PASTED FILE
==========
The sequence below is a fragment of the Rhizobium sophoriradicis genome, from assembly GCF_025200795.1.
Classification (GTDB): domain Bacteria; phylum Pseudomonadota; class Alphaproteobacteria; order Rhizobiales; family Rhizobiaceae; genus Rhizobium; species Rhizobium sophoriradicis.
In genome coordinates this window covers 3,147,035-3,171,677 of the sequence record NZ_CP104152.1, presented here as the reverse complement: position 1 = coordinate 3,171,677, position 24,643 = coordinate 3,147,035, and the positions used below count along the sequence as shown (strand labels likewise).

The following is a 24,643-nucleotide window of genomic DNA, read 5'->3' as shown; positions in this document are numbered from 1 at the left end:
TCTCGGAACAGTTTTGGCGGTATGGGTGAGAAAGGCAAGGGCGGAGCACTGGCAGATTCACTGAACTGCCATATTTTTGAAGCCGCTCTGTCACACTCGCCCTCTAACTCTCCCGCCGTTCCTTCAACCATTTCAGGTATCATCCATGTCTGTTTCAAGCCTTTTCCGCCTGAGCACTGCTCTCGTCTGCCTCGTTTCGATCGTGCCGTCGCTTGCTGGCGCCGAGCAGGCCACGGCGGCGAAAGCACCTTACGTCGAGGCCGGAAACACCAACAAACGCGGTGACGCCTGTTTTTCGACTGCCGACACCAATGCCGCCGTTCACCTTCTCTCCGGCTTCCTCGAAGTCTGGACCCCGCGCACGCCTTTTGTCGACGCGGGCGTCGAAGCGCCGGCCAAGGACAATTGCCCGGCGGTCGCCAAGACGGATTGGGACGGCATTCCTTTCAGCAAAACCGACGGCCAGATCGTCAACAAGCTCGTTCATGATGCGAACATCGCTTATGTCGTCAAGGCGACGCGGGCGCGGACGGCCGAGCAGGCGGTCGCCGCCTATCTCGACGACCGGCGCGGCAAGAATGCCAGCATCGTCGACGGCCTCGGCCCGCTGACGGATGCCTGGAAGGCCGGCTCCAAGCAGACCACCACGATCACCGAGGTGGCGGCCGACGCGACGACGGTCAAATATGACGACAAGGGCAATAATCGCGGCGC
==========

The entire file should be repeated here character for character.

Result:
The sequence below is a fragment of the Rhizobium sophoriradicis genome, from assembly GCF_025200795.1.
Classification (GTDB): domain Bacteria; phylum Pseudomonadota; class Alphaproteobacteria; order Rhizobiales; family Rhizobiaceae; genus Rhizobium; species Rhizobium sophoriradicis.
In genome coordinates this window covers 3,147,035-3,171,677 of the sequence record NZ_CP104152.1, presented here as the reverse complement: position 1 = coordinate 3,171,677, position 24,643 = coordinate 3,147,035, and the positions used below count along the sequence as shown (strand labels likewise).

The following is a 24,643-nucleotide window of genomic DNA, read 5'->3' as shown; positions in this document are numbered from 1 at the left end:
TCTCGGAACAGTTTTGGCGGTATGGGTGAGAAAGGCAAGGGCGGAGCACTGGCAGATTCACTGAACTGCCATATTTTTGAAGCCGCTCTGTCACACTCGCCCTCTAACTCTCCCGCCGTTCCTTCAACCATTTCAGGTATCATCCATGTCTGTTTCAAGCCTTTTCCGCCTGAGCACTGCTCTCGTCTGCCTCGTTTCGATCGTGCCGTCGCTTGCTGGCGCCGAGCAGGCCACGGCGGCGAAAGCACCTTACGTCGAGGCCGGAAACACCAACAAACGCGGTGACGCCTGTTTTTCGACTGCCGACACCAATGCCGCCGTTCACCTTCTCTCCGGCTTCCTCGAAGTCTGGACCCCGCGCACGCCTTTTGTCGACGCGGGCGTCGAAGCGCCGGCCAAGGACAATTGCCCGGCGGTCGCCAAGACGGATTGGGACGGCATTCCTTTCAGCAAAACCGACGGCCAGATCGTCAACAAGCTCGTTCATGATGCGAACATCGCTTATGTCGTCAAGGCGACGCGGGCGCGGACGGCCGAGCAGGCGGTCGCCGCCTATCTCGACGACCGGCGCGGCAAGAATGCCAGCATCGTCGACGGCCTCGGCCCGCTGACGGATGCCTGGAAGGCCGGCTCCAAGCAGACCACCACGATCACCGAGGTGGCGGCCGACGCGACGACGGTCAAATATGACGACAAGGGCAATAATCGCGGCGC